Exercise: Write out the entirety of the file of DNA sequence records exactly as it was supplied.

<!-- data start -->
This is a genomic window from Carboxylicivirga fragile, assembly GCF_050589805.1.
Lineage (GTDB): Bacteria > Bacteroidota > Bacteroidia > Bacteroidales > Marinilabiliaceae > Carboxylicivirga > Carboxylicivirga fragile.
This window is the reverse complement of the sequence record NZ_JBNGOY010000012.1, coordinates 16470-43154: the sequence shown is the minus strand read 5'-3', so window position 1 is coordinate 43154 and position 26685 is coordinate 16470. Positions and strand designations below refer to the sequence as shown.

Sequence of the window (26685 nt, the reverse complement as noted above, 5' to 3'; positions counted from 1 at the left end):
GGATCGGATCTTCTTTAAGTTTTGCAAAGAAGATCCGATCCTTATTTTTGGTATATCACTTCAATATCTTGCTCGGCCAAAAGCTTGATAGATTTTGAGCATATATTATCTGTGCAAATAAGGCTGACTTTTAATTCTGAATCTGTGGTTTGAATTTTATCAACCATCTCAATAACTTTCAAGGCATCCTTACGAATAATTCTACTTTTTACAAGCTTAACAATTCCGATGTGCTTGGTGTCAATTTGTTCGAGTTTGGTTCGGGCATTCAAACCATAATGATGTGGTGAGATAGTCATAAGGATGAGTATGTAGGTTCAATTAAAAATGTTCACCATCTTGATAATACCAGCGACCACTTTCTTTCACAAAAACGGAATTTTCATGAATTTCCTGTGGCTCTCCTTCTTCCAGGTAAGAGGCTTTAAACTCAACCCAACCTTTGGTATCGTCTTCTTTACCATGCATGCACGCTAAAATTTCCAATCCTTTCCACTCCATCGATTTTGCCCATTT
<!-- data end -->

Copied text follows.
This is a genomic window from Carboxylicivirga fragile, assembly GCF_050589805.1.
Lineage (GTDB): Bacteria > Bacteroidota > Bacteroidia > Bacteroidales > Marinilabiliaceae > Carboxylicivirga > Carboxylicivirga fragile.
This window is the reverse complement of the sequence record NZ_JBNGOY010000012.1, coordinates 16470-43154: the sequence shown is the minus strand read 5'-3', so window position 1 is coordinate 43154 and position 26685 is coordinate 16470. Positions and strand designations below refer to the sequence as shown.

Sequence of the window (26685 nt, the reverse complement as noted above, 5' to 3'; positions counted from 1 at the left end):
GGATCGGATCTTCTTTAAGTTTTGCAAAGAAGATCCGATCCTTATTTTTGGTATATCACTTCAATATCTTGCTCGGCCAAAAGCTTGATAGATTTTGAGCATATATTATCTGTGCAAATAAGGCTGACTTTTAATTCTGAATCTGTGGTTTGAATTTTATCAACCATCTCAATAACTTTCAAGGCATCCTTACGAATAATTCTACTTTTTACAAGCTTAACAATTCCGATGTGCTTGGTGTCAATTTGTTCGAGTTTGGTTCGGGCATTCAAACCATAATGATGTGGTGAGATAGTCATAAGGATGAGTATGTAGGTTCAATTAAAAATGTTCACCATCTTGATAATACCAGCGACCACTTTCTTTCACAAAAACGGAATTTTCATGAATTTCCTGTGGCTCTCCTTCTTCCAGGTAAGAGGCTTTAAACTCAACCCAACCTTTGGTATCGTCTTCTTTACCATGCATGCACGCTAAAATTTCCAATCCTTTCCACTCCATCGATTTTGCCCATTT